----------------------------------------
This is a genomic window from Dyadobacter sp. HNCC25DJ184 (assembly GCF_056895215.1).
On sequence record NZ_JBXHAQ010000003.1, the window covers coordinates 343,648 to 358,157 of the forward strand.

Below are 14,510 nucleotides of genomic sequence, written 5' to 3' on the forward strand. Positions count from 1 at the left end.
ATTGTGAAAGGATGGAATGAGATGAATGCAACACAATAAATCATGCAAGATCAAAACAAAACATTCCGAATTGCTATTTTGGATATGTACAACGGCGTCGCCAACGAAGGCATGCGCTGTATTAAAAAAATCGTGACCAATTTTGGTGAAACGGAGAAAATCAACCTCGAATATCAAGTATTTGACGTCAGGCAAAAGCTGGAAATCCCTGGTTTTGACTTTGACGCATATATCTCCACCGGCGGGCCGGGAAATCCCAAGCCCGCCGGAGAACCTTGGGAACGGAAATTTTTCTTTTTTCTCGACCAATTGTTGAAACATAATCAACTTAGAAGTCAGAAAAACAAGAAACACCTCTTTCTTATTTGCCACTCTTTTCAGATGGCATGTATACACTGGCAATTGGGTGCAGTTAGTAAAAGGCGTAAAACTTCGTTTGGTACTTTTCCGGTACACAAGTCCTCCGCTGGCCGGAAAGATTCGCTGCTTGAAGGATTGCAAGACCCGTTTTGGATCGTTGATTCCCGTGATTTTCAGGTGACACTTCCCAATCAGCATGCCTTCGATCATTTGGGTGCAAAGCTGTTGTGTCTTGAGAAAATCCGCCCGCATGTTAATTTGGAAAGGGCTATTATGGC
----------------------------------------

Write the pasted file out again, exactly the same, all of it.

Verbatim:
This is a genomic window from Dyadobacter sp. HNCC25DJ184 (assembly GCF_056895215.1).
On sequence record NZ_JBXHAQ010000003.1, the window covers coordinates 343,648 to 358,157 of the forward strand.

Below are 14,510 nucleotides of genomic sequence, written 5' to 3' on the forward strand. Positions count from 1 at the left end.
ATTGTGAAAGGATGGAATGAGATGAATGCAACACAATAAATCATGCAAGATCAAAACAAAACATTCCGAATTGCTATTTTGGATATGTACAACGGCGTCGCCAACGAAGGCATGCGCTGTATTAAAAAAATCGTGACCAATTTTGGTGAAACGGAGAAAATCAACCTCGAATATCAAGTATTTGACGTCAGGCAAAAGCTGGAAATCCCTGGTTTTGACTTTGACGCATATATCTCCACCGGCGGGCCGGGAAATCCCAAGCCCGCCGGAGAACCTTGGGAACGGAAATTTTTCTTTTTTCTCGACCAATTGTTGAAACATAATCAACTTAGAAGTCAGAAAAACAAGAAACACCTCTTTCTTATTTGCCACTCTTTTCAGATGGCATGTATACACTGGCAATTGGGTGCAGTTAGTAAAAGGCGTAAAACTTCGTTTGGTACTTTTCCGGTACACAAGTCCTCCGCTGGCCGGAAAGATTCGCTGCTTGAAGGATTGCAAGACCCGTTTTGGATCGTTGATTCCCGTGATTTTCAGGTGACACTTCCCAATCAGCATGCCTTCGATCATTTGGGTGCAAAGCTGTTGTGTCTTGAGAAAATCCGCCCGCATGTTAATTTGGAAAGGGCTATTATGGC